However, my family came out just fine, so we just have to live on that now-awful island, but have no right to complain, even though we now hate it there.

How could Arthur come so early? Historical records show no hurricane landfall here this early, but I've now learned first-hand from my own experience that's always the story. "I never had a drop of water in my home in 40 years on this island" people said in Jersey and then the entire Atlantic Ocean was coming down the street in a seven-foot deep raging river of water from Sandy.

Or, as my friend from Hatteras always says, "You never know." That's it, exactly -- the only words of wisdom are "You never know." All else is folly.

I have no complaint. I have learned that when we come to Hatteras, we sign up for this, and the beautiful island and wonderful people are worth it to us.

For many years, my family always seemed to have great visits and never had a trip cancelled nor had we been evacuated, though we had heard all those stories and had seen the results and after-effects of storms like Isabel in 2003. That year we couldn't visit Hatteras village because of an inlet that the hurricane cut between the villages of Frisco and Hatteras.

We had always had a great time, a perfect getaway from our noisy, busy, fast-paced, stressed-out world to the slowed, relaxing island pace of Hatteras. This is why we drive so far, from our Jersey Shore barrier island, plus the extra hour from the northern "OBX" to Hatteras.

Then our trip down in August 2011, the year before Sandy, was cancelled, because we were coming on Sunday, and Hurricane Irene hit Hatteras on Saturday, the very day before. That storm caused "New New Inlet" and much destruction and devastation on Hatteras, so I could not be so selfish as to complain about my lost vacation.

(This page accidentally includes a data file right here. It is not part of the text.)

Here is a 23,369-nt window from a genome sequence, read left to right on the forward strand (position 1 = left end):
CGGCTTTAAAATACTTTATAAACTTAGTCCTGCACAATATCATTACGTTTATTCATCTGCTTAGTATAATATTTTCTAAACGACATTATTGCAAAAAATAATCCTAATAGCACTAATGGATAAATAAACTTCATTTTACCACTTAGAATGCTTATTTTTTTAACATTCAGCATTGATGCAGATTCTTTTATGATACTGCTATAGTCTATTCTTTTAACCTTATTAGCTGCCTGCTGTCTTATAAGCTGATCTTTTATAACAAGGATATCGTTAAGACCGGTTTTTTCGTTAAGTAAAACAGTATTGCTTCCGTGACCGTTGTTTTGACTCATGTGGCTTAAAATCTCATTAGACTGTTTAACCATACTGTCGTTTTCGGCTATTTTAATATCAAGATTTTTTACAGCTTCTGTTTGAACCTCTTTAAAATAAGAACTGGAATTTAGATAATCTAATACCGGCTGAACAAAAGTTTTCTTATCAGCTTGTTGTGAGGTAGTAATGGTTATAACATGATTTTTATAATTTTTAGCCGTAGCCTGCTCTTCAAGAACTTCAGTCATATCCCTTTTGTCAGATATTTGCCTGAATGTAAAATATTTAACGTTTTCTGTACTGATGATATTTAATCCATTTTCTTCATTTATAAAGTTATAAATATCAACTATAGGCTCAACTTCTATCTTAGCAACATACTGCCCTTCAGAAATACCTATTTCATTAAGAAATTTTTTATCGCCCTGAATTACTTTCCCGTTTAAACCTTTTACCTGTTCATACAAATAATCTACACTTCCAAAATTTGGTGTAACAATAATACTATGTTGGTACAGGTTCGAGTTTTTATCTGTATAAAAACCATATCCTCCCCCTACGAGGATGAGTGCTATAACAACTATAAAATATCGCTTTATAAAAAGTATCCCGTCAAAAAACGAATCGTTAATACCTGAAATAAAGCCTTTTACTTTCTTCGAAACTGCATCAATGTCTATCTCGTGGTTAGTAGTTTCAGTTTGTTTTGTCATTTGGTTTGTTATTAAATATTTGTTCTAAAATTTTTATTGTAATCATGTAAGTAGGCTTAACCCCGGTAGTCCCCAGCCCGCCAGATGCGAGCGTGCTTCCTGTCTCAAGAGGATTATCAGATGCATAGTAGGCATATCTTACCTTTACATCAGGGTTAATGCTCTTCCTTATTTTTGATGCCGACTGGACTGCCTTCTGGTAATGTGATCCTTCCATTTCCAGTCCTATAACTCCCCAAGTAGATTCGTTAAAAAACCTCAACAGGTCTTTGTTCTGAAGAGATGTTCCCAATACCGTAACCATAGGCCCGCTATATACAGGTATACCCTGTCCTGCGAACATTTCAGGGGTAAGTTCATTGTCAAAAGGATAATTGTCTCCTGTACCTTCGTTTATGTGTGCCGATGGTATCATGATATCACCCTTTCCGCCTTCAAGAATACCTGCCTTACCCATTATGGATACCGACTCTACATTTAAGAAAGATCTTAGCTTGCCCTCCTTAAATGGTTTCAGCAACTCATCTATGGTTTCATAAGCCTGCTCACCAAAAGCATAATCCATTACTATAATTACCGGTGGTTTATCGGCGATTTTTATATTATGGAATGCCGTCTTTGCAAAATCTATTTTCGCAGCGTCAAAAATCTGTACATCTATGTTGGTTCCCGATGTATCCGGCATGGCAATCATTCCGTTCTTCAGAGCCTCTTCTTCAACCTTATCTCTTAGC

The people of Hatteras amaze me, because they just keep on going -- restoring, rebuilding, and getting back on with their lives on an island paradise. That comes with a price, and like most everything precious, it's a very steep price.

We visitors keep coming back, too, in spite of trips cancelled, evacuation vacations, or riding out storms ourselves, and this actually makes us part of the Hatteras community, with the common bond of love for all things Hatteras -- the water, the people, the peace and quiet, and storms that come and go.

I'm coming back again now. Tracey over at Lighthouse View and I have it all worked out regarding our two nights lost from Arthur, and I can't wait.

Maybe this streak of difficulty will end, and the years of wonderful visits with beautiful weather will return.

I guess my family had been on a winning streak up until these past few years, but we always heard about the storms, the evacuations, the cancellations, and the destruction and devastation.

I guess all that you can say is, "You never know."

(Michael Letso is a resident of Chadwick Beach, N.J., and has been a regular visitor to Hatteras Island for many years.)

comments powered by Disqus